021 650 1837 info@cchange.ac.za

RSA Olefins

The worldwide alpha-olefin market, which is currently estimated at 2.6m M tons/year, could increase drastically over the next years according to various reports. There are currently eight alpha-olefin producers worldwide. Most of the current commercial linear alpha-olefin (LAO) plants produce even-numbered alpha-olefins based on ethylene oligomerisation. The exception is the coal-based synthetic fuels plant of Sasol who is the major producer of C5-C8 alpha-olefins range of products. Sasol is the only producer of 1-pentene in commercial quantities, and has the potential to recover other LAOs.

 

The Sasol process is unique in that the alpha-olefins are produced from a gasification plant and Fischer-Tropsch conversion. Coal is converted to crude synthesis gas in the presence of steam and oxygen under high presssure and temperature. The synthesis gas (hydrogen and carbon monoxide) is purified and converted under pressure in the presence of an iron-based catalyst to yield hydrocarbons in the C1-C20 range. The hydrocarbon stream is then subjected to various purification stages, i.e. prefractionation to split out alpha-olefins, etherification to convert branched olefins into heavy ethers followed by removal from the main olefin stream by distillation, superfractionation and distillation to separate out impurities (paraffins and cyclic olefins) and to produce pure pentene, hexene and octene. Higher olefins can also be recovered. Sasol produced 177k M tons (ca. 5% of world production) in 2000. BP Amoco, Chevron and Shell account for more than 75% of total worldwide capacity.

 

The largest end-use (ca. 50% in 2000) of these olefins is as polymerisation co-monomers, synthetic lubricants (so-called poly-alpha-olefins or PAOs) being the second largest consumer accounting for 85% of the consumption of 1-decene. Numerous other outlets for alpha-olefins exist, of which the detergent alcohols (used largely in detergents and plastics) represent a prime example. These alcohols typically originate by the chemical manipulation of long chain alpha-olefins in two distinct catalysed steps, being hydroformylation of the olefin to form the analogous aldehyde, which is then reduced to the corresponding alcohol. These alcohols represent products of substantial value for the commodities industry, often being incorporated into formulations destined for speciality markets and end-use. This underlines the importance and value of the longer chain olefins in the world markets. The most common commercial reactions involving LAOs include oxo reactions (i.e. hydroformylation), oligomerisation/polymerisation, addition, alkylation, sulphonations and oxidations.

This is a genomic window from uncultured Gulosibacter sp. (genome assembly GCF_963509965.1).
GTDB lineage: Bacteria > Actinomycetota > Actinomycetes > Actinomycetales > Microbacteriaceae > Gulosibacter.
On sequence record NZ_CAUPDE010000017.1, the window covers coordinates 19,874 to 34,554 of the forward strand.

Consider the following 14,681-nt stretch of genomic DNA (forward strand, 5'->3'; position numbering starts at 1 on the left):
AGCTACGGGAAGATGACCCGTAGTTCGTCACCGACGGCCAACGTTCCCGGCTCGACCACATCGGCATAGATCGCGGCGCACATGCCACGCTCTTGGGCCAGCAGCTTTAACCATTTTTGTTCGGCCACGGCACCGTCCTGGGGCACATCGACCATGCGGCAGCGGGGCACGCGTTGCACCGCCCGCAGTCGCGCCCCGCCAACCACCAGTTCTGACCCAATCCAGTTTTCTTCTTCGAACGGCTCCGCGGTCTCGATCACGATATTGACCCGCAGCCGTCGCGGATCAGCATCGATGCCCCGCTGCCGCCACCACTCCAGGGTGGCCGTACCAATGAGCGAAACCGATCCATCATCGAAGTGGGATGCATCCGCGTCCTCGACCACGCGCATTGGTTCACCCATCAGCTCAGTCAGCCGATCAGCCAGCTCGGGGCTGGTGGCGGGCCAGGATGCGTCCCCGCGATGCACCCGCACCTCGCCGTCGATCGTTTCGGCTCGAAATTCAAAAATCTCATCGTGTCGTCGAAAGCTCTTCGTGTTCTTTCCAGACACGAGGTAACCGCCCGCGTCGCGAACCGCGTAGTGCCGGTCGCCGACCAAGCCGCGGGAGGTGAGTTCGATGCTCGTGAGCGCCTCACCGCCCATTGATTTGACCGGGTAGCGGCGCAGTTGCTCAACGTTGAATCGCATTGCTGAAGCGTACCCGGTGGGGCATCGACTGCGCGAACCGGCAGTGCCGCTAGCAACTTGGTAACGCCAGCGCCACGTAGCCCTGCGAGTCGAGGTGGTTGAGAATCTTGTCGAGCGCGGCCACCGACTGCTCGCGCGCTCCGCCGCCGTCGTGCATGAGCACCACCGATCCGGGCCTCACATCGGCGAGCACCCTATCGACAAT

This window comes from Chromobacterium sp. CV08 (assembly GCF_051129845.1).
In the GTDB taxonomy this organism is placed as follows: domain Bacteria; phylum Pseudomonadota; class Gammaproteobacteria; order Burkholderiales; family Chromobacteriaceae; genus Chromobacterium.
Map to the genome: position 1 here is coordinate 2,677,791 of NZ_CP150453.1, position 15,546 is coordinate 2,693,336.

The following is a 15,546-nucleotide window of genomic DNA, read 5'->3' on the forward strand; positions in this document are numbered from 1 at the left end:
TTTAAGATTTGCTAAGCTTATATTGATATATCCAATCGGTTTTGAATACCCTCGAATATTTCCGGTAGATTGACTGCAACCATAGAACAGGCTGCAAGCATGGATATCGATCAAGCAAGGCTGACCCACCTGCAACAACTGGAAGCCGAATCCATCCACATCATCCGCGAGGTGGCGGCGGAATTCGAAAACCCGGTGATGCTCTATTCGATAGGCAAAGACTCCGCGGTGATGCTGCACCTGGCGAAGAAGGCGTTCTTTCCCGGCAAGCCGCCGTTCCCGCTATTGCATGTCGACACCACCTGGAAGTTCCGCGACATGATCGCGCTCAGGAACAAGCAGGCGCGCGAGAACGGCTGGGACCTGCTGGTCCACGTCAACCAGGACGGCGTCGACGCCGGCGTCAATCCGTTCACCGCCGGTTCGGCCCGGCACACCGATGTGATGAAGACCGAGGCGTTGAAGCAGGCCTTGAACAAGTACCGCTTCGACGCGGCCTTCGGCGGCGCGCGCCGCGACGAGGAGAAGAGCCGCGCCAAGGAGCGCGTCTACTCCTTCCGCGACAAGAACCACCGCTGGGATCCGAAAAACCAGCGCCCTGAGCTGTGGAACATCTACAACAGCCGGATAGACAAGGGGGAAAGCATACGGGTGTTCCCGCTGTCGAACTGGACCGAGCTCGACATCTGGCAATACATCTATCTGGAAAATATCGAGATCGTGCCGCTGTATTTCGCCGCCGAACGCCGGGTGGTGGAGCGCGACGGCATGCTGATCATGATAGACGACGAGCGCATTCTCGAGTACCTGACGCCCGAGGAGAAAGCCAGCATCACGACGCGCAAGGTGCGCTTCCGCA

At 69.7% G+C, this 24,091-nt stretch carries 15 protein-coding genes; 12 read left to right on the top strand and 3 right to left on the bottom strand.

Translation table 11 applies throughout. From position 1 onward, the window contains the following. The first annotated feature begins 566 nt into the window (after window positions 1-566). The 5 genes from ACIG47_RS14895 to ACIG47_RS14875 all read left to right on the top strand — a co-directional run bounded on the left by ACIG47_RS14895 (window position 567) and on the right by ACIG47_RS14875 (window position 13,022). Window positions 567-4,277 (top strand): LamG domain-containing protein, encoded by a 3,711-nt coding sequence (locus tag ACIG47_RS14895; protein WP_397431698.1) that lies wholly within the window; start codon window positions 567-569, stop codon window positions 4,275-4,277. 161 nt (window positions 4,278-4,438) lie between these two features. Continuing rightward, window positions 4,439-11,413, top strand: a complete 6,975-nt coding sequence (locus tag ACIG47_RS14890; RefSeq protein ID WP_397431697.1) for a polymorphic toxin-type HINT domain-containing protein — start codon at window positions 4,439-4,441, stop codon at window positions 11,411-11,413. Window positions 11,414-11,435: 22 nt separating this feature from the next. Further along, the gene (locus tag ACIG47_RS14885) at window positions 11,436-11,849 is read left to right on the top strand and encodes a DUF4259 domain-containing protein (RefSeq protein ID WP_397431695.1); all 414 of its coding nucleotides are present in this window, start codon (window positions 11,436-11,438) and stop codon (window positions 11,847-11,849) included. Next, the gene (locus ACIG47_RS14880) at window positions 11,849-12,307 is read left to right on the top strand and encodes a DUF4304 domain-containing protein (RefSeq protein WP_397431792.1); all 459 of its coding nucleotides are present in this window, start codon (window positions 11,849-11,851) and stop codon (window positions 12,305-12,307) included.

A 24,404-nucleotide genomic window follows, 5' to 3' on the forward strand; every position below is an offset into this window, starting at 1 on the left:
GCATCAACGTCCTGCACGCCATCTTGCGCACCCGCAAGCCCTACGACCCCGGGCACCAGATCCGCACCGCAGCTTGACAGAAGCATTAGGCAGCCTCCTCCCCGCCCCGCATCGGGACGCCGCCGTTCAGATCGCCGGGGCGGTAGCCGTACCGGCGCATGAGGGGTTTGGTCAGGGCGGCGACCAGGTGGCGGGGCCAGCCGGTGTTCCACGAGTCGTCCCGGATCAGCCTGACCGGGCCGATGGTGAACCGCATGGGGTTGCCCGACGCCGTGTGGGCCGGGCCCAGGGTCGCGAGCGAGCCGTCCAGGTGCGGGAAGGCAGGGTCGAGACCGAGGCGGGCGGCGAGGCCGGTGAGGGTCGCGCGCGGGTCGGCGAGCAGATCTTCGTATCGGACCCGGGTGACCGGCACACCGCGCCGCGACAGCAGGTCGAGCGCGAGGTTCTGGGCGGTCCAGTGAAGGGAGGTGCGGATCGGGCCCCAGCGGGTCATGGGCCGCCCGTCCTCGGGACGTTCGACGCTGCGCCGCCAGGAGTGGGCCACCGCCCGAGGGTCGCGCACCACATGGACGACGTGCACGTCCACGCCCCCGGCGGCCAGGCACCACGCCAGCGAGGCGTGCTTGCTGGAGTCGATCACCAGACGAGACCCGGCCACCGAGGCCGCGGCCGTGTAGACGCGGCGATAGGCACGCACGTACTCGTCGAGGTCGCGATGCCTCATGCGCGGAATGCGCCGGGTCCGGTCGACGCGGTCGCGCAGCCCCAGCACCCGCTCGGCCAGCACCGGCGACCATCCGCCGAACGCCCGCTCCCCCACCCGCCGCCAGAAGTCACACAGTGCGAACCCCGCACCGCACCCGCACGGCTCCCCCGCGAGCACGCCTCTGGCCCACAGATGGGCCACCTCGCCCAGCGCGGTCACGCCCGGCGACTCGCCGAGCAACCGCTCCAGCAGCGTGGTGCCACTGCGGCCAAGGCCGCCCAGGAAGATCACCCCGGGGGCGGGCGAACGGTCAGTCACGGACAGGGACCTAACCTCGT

Despite there being an extant supply of medium and long chain olefins, there exist an untapped potential supply of these valuable intermediates in the form of shorter chain length olefins. Such shorter olefins, especially in the case of alpha-olefins, can readily be subjected to metathesis reactions to produce longer internal olefins together with ethylene as a by-product. The ethylene can be captured and utilised in polymerisation reactions while the internal olefins can be used for down-streaming. This down-streaming will necessarily include the isomerisation of the internal double bond to the more reactive terminal analogue, said terminal (alpha) analogue of which is the subject of the detergent alcohol series of opportunities.

In the detergent industry the perennial balancing act is between surfactant chain length, biodegradability and solubility. Traditionally linear alpha-olefins in the C12 to C15 range are used in the manufacture of alcohol sulphates. Longer chain linear alcohol sulphate surfactants leads to higher surfactancy and performance but is offset by low hardness tolerance and limited cold water solubility. Cosurfactants are used to achieve the right balance of performance and hardness tolerance. Furthermore, controlled alkyl substitution in the middle of the hydrophobe chain produced surfactants that are biodegradable, highly soluble and more surface active. Such branching allows the use of chain lengths as long as C16 and C17 without incurring the historical negatives like lack of biodegradability.

Current Projects – RSA Olefins

Code

Project

Institution

OLE-01

The separation of a homogeneous catalyst from a catalyzed reaction mixture using nanofiltration

NWU, US

OLE-07

Oligomerisation of alkenes

US, UJ

OLE-08

Olefin metathesis of C5 – C10 alkenes

NWU

OLE-10

Hydroformylation of alkenes

UCT, US, UJ

OLE-11

Requirements, manufacture and properties of detergents from olefins

NWU, UKZN

Researchers – RSA Olefins

Name

Role

Institution

Project Involvement

M. Vosloo

Programme Manager

NWU

OLE; OLE-01; OLE-08; OLE-11

J. Darkwa

Project Leader

UJ

OLE-07; OLE-10

S. Mapolie

Project Leader

US

OLE-07; OLE-10

G. Smith

Project Leader

UCT

OLE-10

S. Ojwach

Project Leader

UKZN

OLE-10; OLE-11

P. van der Gryp

Project Leader

US

OLE-01

J. Jordaan

Research Team Member

NWU

OLE-01; OLE-08

D. Young

Research Team Member

NWU

OLE-11

C. van Sittert

Research Team Member

NWU

OLE-01; OLE-08

B. Makhubela

Research Team Member

UJ

OLE-7; OLE-10

A. Swarts

Research Team Member

NWU

OLE-01; OLE-11

Back